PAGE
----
Developing and Managing the Relationship with Your RPO Provider

Ashehad Faizy

Since the 1970s, when employers first began outsourcing some of their recruitment process, Recruitment Process Outsourcing (RPO) has had quite an impact on the recruitment scene. Changing business tactics and environments have led to decisions that affect the day-to-day operations in an organization. Previously, processes were becoming complicated, redundant and monotonous with limited room for improvement. Organizations faced the dilemma of filling special positions in shorter time frame, cost and huge turnover and difficulty in tracking everything from one point. Over time, organizations started to realize the value in having an RPO.

What is an RPO?

The RPO Alliance, a group of the Human Resources Outsourcing Association (HROA), approved this definition in February 2009: "RPO is a form of business process outsourcing (BPO) where an employer transfers all or part of its recruitment processes to an external service provider. An RPO provider can provide its own or may assume the company's staff, technology, methodologies and reporting. In all cases, RPO differs greatly from providers such as staffing companies and contingent/retained search providers in that it assumes ownership of the design and management of the recruitment process and the responsibility of results."

Today, approximately 60 percent of RPOs are "old wine in new bottle" types – a recruitment / executive search company with an added function of payroll and administration. By the 1990s HROs began taking up taxation, payroll, recruitment etc. When so many players with different backgrounds and strengths came into the market, it became imperative for organizations to choose the one most suitable to their needs. Most people put out a very wide RFP and do not understand the impact that it will have on the organization and existing staff.

How do you select an RPO?

Before the selection process, an organization needs to be very clear on why they need an RPO. The disparity we feel when someone says "our recruitment service is outsourced" and when "our payroll is outsourced" clearly shows lack of understanding on the concept of an RPO. Instead, you can think of an RPO as a model of outsourcing – it’s apt to call it co-sourcing since with an ideal RPO, you are in constant link with them. Some of the leading RPOs offer "Enterprise" services, wherein we outsource all of the recruitment activity. With "Selective" services, we give parts of what we need to manage. Basically, it all comes down to defining what you need to achieve in the first place.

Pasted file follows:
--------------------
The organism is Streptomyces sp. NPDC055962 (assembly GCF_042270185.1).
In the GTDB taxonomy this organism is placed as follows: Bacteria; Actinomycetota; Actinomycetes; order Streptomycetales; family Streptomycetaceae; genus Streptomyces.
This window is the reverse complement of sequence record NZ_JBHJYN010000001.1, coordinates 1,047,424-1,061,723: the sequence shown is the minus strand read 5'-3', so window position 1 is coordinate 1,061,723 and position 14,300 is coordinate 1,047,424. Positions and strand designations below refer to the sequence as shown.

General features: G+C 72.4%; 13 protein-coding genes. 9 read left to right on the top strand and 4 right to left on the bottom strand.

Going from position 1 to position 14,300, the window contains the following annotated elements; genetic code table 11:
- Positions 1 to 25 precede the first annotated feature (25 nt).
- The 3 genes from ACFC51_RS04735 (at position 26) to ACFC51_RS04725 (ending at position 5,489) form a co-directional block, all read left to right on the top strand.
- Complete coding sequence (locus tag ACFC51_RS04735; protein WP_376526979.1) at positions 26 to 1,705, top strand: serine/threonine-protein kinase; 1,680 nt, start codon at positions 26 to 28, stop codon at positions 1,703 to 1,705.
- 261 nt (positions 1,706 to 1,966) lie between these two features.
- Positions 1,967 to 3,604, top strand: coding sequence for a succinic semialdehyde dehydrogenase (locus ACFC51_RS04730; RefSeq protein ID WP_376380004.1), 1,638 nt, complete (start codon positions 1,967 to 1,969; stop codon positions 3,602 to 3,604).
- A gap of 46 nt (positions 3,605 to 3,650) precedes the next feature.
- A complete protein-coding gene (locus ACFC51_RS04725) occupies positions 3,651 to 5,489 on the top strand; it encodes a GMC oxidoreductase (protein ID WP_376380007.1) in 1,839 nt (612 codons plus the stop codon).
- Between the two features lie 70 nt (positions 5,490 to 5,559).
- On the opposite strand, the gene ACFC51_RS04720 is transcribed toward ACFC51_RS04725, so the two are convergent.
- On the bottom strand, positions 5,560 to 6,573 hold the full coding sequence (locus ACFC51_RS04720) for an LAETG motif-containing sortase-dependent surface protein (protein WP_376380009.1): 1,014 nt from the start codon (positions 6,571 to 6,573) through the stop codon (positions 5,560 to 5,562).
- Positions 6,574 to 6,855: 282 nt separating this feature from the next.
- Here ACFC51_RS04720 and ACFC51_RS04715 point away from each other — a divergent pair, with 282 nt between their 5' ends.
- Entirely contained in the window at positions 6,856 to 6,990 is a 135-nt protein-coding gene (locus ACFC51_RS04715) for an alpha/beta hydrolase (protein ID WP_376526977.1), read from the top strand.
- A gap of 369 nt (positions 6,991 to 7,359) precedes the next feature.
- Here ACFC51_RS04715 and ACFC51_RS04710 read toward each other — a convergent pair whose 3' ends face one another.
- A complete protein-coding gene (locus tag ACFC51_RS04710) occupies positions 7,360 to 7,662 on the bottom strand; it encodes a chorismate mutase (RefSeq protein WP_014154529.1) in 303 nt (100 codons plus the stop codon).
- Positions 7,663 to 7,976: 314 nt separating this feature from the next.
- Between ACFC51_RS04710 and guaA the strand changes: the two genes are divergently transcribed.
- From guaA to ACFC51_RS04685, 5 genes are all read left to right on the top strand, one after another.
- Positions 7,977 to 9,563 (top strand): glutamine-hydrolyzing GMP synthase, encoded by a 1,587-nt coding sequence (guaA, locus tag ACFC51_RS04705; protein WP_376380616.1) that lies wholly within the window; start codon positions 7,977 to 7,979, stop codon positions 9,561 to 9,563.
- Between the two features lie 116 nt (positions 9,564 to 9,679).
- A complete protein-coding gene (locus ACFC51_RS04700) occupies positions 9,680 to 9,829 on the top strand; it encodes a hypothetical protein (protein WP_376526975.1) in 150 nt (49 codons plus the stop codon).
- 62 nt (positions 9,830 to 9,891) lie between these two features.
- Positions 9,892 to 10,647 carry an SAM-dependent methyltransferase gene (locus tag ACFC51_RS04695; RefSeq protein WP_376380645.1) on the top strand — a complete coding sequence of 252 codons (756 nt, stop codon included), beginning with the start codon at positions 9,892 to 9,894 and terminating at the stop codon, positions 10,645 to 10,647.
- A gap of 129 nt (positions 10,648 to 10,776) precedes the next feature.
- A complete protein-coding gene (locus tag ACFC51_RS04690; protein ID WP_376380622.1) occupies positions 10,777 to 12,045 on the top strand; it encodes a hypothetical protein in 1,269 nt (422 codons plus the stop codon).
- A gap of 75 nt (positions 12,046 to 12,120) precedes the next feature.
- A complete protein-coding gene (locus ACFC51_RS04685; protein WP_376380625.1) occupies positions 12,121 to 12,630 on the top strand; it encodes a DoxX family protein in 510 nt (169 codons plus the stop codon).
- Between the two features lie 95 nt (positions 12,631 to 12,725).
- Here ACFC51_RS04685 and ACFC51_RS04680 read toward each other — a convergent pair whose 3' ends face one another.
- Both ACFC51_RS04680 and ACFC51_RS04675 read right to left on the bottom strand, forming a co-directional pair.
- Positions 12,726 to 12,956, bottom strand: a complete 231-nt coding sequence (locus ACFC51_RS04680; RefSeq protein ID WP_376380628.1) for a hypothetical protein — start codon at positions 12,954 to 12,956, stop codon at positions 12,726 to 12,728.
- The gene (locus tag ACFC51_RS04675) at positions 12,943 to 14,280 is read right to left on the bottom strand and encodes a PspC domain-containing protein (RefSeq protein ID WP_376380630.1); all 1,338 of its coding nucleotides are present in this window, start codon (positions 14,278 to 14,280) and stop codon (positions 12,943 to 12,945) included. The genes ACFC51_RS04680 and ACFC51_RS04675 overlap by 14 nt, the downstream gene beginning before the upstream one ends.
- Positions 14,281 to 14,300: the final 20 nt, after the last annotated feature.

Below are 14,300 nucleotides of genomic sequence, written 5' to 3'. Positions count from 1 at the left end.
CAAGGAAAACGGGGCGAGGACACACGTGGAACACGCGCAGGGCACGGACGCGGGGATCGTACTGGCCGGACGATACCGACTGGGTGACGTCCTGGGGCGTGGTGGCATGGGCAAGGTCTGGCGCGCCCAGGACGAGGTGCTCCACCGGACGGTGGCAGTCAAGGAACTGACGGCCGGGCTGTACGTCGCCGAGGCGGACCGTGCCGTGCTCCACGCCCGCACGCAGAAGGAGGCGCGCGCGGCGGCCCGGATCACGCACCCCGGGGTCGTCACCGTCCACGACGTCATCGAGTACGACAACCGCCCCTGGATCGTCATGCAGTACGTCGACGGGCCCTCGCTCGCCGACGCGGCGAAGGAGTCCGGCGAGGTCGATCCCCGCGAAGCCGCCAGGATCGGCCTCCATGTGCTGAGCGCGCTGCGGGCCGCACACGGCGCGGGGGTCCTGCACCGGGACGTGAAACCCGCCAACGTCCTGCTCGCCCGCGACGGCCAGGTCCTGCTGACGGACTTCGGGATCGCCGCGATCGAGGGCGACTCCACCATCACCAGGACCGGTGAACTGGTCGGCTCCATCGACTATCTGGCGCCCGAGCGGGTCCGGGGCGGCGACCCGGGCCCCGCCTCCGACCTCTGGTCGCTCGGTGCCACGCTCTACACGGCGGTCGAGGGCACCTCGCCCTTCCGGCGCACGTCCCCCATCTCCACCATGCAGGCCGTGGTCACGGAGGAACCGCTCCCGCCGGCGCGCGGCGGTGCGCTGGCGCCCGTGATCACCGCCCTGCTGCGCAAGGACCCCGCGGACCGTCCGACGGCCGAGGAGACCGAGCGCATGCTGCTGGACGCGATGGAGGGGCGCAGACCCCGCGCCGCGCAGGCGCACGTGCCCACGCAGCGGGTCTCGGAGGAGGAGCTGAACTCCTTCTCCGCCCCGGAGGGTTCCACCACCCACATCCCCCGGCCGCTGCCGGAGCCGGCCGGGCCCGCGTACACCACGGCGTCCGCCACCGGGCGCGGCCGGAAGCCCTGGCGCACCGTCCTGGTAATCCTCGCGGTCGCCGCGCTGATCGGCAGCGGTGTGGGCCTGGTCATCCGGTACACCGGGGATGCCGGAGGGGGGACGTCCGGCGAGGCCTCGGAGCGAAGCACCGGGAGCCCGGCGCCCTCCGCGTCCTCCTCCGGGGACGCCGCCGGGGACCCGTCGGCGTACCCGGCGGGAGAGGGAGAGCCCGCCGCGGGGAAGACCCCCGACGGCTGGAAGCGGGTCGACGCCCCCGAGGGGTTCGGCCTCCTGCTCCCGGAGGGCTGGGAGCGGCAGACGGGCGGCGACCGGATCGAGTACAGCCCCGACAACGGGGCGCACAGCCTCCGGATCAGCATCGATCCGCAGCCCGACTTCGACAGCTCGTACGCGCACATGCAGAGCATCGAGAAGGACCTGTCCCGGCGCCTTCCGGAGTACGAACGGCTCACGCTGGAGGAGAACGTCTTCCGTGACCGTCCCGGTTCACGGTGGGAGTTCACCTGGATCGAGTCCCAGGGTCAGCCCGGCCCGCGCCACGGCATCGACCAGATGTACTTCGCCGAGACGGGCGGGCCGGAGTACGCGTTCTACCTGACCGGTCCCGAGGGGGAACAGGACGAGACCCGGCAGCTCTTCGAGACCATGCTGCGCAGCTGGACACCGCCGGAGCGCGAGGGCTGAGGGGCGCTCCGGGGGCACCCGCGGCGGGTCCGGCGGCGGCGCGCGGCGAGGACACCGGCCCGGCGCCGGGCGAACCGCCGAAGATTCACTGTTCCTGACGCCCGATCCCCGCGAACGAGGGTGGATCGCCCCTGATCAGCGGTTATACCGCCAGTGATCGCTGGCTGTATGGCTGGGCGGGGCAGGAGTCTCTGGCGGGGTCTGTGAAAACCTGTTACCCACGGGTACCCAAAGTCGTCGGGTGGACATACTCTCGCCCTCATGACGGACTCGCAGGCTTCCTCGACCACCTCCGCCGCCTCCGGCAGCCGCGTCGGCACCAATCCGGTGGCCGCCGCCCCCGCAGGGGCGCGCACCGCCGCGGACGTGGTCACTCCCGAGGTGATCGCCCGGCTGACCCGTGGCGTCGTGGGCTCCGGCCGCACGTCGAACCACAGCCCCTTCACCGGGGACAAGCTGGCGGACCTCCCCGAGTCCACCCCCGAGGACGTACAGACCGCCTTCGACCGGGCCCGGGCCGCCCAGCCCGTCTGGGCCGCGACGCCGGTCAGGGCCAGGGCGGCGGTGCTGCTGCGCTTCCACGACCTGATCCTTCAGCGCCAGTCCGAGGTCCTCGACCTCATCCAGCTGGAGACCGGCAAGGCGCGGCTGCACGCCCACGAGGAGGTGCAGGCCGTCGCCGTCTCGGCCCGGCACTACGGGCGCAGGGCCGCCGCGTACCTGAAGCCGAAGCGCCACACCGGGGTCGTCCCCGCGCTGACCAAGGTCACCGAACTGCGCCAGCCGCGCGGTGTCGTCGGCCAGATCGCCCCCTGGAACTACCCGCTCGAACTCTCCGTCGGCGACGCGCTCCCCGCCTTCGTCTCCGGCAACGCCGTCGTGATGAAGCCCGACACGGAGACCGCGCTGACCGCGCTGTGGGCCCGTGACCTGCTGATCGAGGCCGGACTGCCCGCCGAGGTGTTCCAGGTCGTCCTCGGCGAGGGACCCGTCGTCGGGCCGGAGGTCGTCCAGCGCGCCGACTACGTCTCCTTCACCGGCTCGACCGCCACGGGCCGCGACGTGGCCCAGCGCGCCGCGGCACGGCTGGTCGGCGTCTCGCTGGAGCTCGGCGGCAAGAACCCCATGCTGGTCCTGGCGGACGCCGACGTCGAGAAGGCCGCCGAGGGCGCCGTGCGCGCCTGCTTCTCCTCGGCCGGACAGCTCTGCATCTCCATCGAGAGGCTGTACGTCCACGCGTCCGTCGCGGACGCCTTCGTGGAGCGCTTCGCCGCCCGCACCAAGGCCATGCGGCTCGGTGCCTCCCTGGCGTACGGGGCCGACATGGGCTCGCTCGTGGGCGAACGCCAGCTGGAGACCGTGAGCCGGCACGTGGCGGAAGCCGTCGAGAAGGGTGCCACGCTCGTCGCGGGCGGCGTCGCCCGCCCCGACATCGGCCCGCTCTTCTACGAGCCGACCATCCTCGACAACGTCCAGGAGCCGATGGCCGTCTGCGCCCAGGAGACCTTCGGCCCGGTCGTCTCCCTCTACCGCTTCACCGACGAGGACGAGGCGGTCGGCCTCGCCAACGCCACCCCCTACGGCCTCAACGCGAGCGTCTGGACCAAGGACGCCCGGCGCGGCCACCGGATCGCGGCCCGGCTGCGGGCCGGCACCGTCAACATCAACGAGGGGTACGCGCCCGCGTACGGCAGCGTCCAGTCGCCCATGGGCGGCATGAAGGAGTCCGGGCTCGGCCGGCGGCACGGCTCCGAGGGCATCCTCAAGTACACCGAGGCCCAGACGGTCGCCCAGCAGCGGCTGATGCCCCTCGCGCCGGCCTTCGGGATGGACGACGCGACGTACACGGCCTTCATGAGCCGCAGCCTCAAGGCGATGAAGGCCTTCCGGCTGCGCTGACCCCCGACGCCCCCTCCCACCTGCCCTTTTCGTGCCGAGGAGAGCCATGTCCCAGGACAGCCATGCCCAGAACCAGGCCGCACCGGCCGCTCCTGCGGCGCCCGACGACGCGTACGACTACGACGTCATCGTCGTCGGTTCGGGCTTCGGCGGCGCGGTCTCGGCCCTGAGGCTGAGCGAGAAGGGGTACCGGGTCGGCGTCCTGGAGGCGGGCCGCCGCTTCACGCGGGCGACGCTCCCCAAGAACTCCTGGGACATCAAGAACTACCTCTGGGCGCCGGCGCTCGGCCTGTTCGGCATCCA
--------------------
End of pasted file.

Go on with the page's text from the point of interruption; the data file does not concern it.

You must first identify the components that need to be outsourced (i.e. candidate sourcing and applicant processing). Then, you may use the RPO as a change agent, process enhancement tool, or look for strategic, economic, operational, risk reduction, technology or compliance factors. Today RPOs are dividing out to transformational or transactional providers. Buyers these days are looking for an RPO with single point management to provide temp, permanent, and contingent labor. Defining the motivating factor for a company to hire an RPO is important when it comes to managing them: was it cost? Technology? Process realignment? In an ideal scenario, it should be a mix of all motivating factors. Cost-cutting alone will not add value to the organization on the short run or even in the long run, although it’s critical. If process change or transformational practice is the primary objective, then cost should not be considered heavily.

How to manage an RPO?

Your organization should outsource for the right reasons from the very beginning. When choosing an RPO, you are not choosing another company or simply a service provider, but a partner. There should be a cultural fit. There are a few key points to keep in mind from the start for setting up an effective partnership:

  • Align cross functional teams from the organization with the RPO. You can achieve a synergy by co-defining goals, tasks and deliverables.
  • Agree on relevant and measurable SLAs and define incentives for achievement.
  • Establish a strong communication channel and define governance.
  • Ensure the RPO’s processes are aligned with the organization’s. There should always be access for the processes and policies and they should reflect the organization’s.

The key to a successful RPO relationship is communication and collaboration. When selecting and managing an RPO, an organization should think ahead and decide what they want to accomplish in the end. With this in mind, it will be easy to define policies, practices and able to define the SLA’s to be put forward. An open collaboration with communication empowered at all levels leads to imminent success.